KAMI RETRO HD tops iPad Games of the Week

May 29, 2011
Games

Fans of 1980’s Broadway musicals (Little Shop of Horrors, anyone?) and pixelated arcade gaming will fall for KAMI RETRO HD. Try not to take a tumble in this stunner, positioning fans, springs, and other objects across each level, helping your ever-faithful troops make their way from one end to the other. Along the way, man-eating […]

Fans of 1980’s Broadway musicals (Little Shop of Horrors, anyone?) and pixelated arcade gaming will fall for KAMI RETRO HD. Try not to take a tumble in this stunner, positioning fans, springs, and other objects across each level, helping your ever-faithful troops make their way from one end to the other. Along the way, man-eating plants are just waiting for a snack.

Retro gamers looking for a second cheap, happy thrill will line-up on the ‘80s free-throw line in Free Pixel Ball, while SimplePhysics successfully combines a structure-building app with all the gravity-crushing fun of Angry Birds and Ragdoll Blaster. Last but not least, Storm in a Teacup which puts the fun back in gliding artfully across 40 levels in a magic teacup.

KAMI RETRO HD ($2.99)

As a triplet, sharing a lone Atari 2600 with my brother and sister was downright challenging. Thankfully, I can revisit the glory days of Atari-inspired, pixelated gaming goodness in KAMI RETRO HD. This iPad must-have instantly charms its way into your heart with a bouncy, throw-back soundtrack, a hapless band of bearded heroes, simple controls, and tons of stars to collect along the way. There’s 60 stages to explore, which rapidly move from training-easy to downright difficult. You’ll need to time your jumps perfectly to score maximum points, while positioning fans, springboards, and more to help your guys avoid a litany of death traps of doom, including Little Shop of Horrors-inspired man-eating plants. You’ll want to play close attention during the tutorial, as the basic jumping controls can be a bit challenging to master. I kept swiping in the wrong direction for a left-hand jump. It all adds up to an original, neon-colored love letter to the ‘80s we can all enjoy on our modern Apple devices.

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Free Pixel Ball (FREE)

Nintendo retro-gaming purists, do I have the app for you. And it’s 100 percent free. Free Pixel Ball puts you on a pixelated free-throw line, then encourages you to let loose with multiple basketballs, swiping your finger across your iPad’s generous screen to sink each point. If you have multiple balls in play, they’ll interact in their arcs to the basket, while angel and devil balls, clocks, and other tossable objects add a fun element to the gameplay. The secret sauce of this must-have game? The music and sound effects. It’s all vintage from stem to stern. Multiple game modes keep the game fresh, including Fight Mode (turn on Bluetooth and challenge nearby opponents), Survival Mode (how long can you last?), Free Throw Mode (timed levels with ever-increasing distractions and interactive ball types), and more. The multiplayer mode alone is worth at least $0.99, but the good folks at WedgeKase Games are counting on ad impressions to pay the bills, and that’s good for all of us.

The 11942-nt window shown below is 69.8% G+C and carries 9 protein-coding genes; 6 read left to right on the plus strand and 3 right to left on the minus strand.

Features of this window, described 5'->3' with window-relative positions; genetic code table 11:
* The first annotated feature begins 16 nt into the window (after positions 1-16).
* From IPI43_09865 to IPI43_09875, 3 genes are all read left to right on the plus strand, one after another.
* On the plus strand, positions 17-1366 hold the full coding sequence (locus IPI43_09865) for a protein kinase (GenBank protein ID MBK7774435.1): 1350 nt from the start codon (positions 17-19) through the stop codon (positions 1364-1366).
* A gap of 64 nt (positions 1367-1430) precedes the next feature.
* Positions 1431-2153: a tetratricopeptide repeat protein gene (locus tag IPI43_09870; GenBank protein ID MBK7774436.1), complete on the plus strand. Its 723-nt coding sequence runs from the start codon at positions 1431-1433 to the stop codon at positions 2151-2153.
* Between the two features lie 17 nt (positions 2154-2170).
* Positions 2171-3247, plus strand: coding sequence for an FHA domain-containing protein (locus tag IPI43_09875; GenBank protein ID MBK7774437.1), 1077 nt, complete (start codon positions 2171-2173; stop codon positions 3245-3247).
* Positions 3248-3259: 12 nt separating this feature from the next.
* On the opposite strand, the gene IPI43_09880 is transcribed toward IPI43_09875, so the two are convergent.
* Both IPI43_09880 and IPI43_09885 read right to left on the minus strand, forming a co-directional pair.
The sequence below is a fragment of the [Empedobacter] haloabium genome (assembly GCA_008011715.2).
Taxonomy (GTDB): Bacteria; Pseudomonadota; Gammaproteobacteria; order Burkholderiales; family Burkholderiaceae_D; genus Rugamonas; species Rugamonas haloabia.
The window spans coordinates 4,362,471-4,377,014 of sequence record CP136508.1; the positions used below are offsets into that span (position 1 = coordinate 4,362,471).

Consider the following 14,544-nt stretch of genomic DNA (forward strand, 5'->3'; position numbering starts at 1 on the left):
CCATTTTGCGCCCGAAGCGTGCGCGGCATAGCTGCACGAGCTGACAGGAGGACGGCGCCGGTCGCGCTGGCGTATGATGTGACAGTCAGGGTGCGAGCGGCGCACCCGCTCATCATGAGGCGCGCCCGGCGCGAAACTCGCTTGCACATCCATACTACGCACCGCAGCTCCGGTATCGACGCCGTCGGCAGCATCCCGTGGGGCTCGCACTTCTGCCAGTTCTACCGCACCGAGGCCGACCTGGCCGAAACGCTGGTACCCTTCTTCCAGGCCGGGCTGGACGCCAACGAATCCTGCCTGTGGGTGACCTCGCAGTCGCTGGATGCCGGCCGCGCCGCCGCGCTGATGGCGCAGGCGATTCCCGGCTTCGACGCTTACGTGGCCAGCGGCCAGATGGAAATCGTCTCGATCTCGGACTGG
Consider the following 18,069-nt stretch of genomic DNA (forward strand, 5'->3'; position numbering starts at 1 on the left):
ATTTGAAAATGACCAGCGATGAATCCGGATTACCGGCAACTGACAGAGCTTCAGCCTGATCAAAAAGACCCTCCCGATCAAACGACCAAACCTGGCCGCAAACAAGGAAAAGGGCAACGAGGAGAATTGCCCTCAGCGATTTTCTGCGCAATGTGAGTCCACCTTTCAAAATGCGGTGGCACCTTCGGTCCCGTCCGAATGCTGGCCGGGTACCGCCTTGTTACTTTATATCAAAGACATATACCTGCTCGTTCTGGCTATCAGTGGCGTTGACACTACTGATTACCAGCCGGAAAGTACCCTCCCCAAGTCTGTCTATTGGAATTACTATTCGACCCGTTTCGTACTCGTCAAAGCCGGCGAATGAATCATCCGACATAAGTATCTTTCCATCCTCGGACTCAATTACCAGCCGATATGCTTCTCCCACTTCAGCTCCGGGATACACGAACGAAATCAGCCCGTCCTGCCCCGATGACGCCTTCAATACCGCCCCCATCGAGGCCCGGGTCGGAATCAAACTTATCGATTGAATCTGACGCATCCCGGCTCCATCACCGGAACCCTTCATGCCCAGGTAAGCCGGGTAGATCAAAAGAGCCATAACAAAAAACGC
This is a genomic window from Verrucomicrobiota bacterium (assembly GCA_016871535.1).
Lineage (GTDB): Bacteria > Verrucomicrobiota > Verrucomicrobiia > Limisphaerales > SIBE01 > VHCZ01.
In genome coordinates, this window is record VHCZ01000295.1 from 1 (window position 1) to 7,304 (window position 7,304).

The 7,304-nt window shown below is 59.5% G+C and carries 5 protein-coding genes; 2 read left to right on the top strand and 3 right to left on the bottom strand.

Related: The Heist leads iPhone Games of the Week

SimplePhysics ($.99)

At first glance, this app looks like more work than play. But once you dive in and start constructing things, the fun side of the app kicks in quick. To start, you’ll make a simple tree house, which has been unceremoniously nailed to a tree in your back yard. A grid of squares represents the construction area, with square anchors bolting the structure to the tree. Tapping on the dots and drawing lines between them adds connective structure to the design. Watch your budget; each additional support costs money! When you think the structure is solid enough, click the blue icon to put it through a certification test. In the tutorial, heavy boxes stand in for kids. Each box is tossed up into the house, and once all four are in place, there’s a 10-second stress test to see if it holds. After an hour of making and testing structures, I was hooked, and so was my 9-year-old. Edutainment at its best, with explosions and rag dolls thrown in to really test your creations. This dollar menu offering is worth every penny, and then some.

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Storm in a Teacup ($.99)

Leave it to Chillingo to give us yet another instant iPad classic. This time around, it’s the charm-infused Storm in a Teacup. You’re a speed-loving teacup driver, holding a lightning button to sail ever-higher, and employing a pair of directional arrows to control the direction of travel. You’ll need to move from platform to platform, collecting sugar and more. The real challenge comes in using your lightning propellant to its best effect. You have a limited supply, but it refills fast. So getting used to boosting a bit, pausing for a second or two, then tapping it again to grab power-ups and other items is key. With its Paper Mario-like graphics and sinister dark clouds waiting to rain on your parade, each level offers fresh obstacles to overcome to collect the most sugar cubes. At the end of the day, this app’s secret sauce is its “floaty” control scheme, which is executed perfectly using the screen controls. Other iPad developers could learn a lot from this gem.

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Tim McLain

Tim McLain is a freelance writer and an online marketing manager, helping serious researchers and students find and make use of the best online content found on the deep Web. His passion for all things computers/tech started when he was a teenager, working with his twin brother to set up a C64 BBS in their bedroom.

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